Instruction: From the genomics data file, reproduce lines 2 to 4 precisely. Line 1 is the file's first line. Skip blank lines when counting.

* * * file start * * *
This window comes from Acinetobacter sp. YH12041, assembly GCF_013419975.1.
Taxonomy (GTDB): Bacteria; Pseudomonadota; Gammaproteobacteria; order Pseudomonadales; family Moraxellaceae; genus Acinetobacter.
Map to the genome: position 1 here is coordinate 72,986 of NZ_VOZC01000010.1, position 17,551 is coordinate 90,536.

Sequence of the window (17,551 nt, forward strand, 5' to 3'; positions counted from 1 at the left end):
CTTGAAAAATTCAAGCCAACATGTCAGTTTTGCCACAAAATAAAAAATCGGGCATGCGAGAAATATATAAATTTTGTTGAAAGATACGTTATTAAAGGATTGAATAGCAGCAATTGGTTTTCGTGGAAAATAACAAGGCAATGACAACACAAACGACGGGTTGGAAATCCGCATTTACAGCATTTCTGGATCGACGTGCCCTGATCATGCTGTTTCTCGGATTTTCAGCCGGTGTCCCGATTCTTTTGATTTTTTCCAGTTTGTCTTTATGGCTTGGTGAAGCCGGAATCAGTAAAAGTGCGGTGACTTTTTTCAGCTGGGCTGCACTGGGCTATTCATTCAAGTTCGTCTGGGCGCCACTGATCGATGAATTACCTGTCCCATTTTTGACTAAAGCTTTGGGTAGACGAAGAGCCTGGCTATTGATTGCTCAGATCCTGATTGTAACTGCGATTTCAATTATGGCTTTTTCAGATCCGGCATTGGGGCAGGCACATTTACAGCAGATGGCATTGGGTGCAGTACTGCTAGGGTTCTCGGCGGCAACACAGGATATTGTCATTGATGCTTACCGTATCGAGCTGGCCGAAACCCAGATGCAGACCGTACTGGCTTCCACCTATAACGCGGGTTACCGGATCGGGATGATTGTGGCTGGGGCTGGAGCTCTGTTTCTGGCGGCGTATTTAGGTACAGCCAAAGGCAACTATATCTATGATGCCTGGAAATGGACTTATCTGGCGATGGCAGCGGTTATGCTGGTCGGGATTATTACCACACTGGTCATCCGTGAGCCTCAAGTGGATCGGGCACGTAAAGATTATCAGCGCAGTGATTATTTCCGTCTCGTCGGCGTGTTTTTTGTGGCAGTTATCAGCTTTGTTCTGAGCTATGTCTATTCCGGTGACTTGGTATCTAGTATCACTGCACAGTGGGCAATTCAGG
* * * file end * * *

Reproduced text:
Taxonomy (GTDB): Bacteria; Pseudomonadota; Gammaproteobacteria; order Pseudomonadales; family Moraxellaceae; genus Acinetobacter.
Map to the genome: position 1 here is coordinate 72,986 of NZ_VOZC01000010.1, position 17,551 is coordinate 90,536.

Sequence of the window (17,551 nt, forward strand, 5' to 3'; positions counted from 1 at the left end):